Also benefiting from the festival’s welcome embrace of indie spaces was Christian Scott – a trumpeter whose breathy tone and antagonistic swagger also owe much to Miles. Performing at Scala on Wednesday November 16, Scott fought familiarity by premiering a raft of new material, from a planned set of three albums to be released next year.
Carving restlessly through hip-hop, funk and straight-up jazz, despite some incredibly dexterous solo work – most notably from Scott and flautist Elena Pinderhughes – the cumulative instrumental mood was more joyous abandon than cerebral consideration. Once more, it was an experience utterly unlike the moody quintet Scott brought to a seated gig at the fest six years earlier – and seems emblematic of a wider shift in both jazz and its audience, which in 2016 is embracing ever-brighter hues and ever-broader listeners.
Aside from Davis, the other figure who jarringly cast a rather more sombre shadow over the music, was Donald Trump. United as musicians sporting a healthy sense of political self-consciousness, Glasper and Scott both made pointed speeches referencing recent events.
Yet the most stinging attack came from American saxophonist Joshua Redman who, appearing at the Barbican on November 12 – just four days after the election which will put The Donald in the White House – proclaimed himself spiritually homeless following the preceding “horrific week”.
That might have explained the solemn intensity of the musical masterclass he and piano superstar Brad Mehldau served up. Sharing deep stage roots – yet documented for the first time as co-leaders with this year’s live recording Nearness – the pair revel in a near-telepathic interplay, effortlessly throwing lead lines back and forth like a ball. Mehldau’s trademarked, ingenious harmonic exposition was countered in Redman’s gutsy sax cries – best evidenced in a molecular deconstruction of bebop staple Ornithology which served as the evening’s encore.
A similar empathy was shared on a neighbouring stage at Milton Court, earlier the same day, by the three musicians featured on Tord Gustavsen’s latest release What Was Said. The project wildly recasts Lutheran hymns the Norwegian pianist grew up with into moody jazz expositions – and translated, bizarrely, into the Pashto language native to parts of Afghanistan. Virtuoso vocalist Simin Tander sensually worked these texts, crowed between choir-like serenity and guttural moans, conjuring a mix of moody Nordic serenity and Sufi spiritualism.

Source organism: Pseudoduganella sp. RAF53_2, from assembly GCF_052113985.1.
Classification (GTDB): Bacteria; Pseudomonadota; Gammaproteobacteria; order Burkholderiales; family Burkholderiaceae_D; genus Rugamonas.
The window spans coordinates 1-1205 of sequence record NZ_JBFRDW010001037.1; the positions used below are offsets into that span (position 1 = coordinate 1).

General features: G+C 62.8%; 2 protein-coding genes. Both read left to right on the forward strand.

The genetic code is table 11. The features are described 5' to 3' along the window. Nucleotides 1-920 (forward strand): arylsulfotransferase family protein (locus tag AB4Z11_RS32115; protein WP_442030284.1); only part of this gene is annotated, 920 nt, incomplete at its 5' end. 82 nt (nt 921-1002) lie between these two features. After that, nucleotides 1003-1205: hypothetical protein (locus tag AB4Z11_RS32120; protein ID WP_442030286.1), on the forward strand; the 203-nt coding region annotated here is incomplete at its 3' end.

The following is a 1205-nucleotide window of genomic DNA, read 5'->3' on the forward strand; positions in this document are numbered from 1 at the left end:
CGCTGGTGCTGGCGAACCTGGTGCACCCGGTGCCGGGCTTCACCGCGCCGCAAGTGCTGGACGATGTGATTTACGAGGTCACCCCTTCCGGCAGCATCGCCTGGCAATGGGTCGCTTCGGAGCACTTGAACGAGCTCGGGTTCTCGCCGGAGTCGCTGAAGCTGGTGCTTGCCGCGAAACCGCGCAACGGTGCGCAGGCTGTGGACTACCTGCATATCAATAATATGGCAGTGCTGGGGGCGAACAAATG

Such a project might only find a home on ECM, the longstanding German record label which has historically offered perhaps the most compelling counter-voice to the hegemony of American traditions described above. ECM’s greatest cross-cultural flag-bearer, Jan Garbarek, offered another banner moment, performing at Royal Festival Hall on November 13. Backed by electric bass, synthesised keys and the earthy percussion of Indian master Trilok Gurtu, the juxtaposition of amplified and acoustic sound offered a shifting, sympathetic canvas for the Norwegian saxophonist’s typically shrill, searing soul-searches.
These were just the headline highlights this writer chose from the London Jazz Festival’s incredible cast of more than 300 gigs at 50 venues – amongst them many on free stages across the city. And this will be my final point of remark – through no sense of design, each of these afternoon showcases I caught was led by strong female bandleader – from the big-hearted, pop-influenced quartet Isq (opening at the Southbank’s Clore Ballroom on November 11) to the assured swinging sax trio led by Helena Kay and the cluttered, off-kilter compositions of Trish Clowes (who both performed at the Barbican on November 12). Most impressive was the dense, intractably constructed neo-classical work of Eve Risser’s ten-piece White Desert Orchestra, who had the unenviable job of warming up for Wayne Shorter in the lobby.
So this is the face of jazz in 2016. A genre than honours its legends, for sure – but is not tied to them. A genre being led forward by both strong female bandleaders, and the collectivism of a new generation of musicians equally fluid in both jazz and hip-hop – melting musical languages rather than awkwardly fusing them together. And a genre which, far from the museum relic many like to cast it as, is as relevant and alive as ever – proudly and politically engaging with the issues and traumas of the day, and preaching a better, more inclusive tomorrow.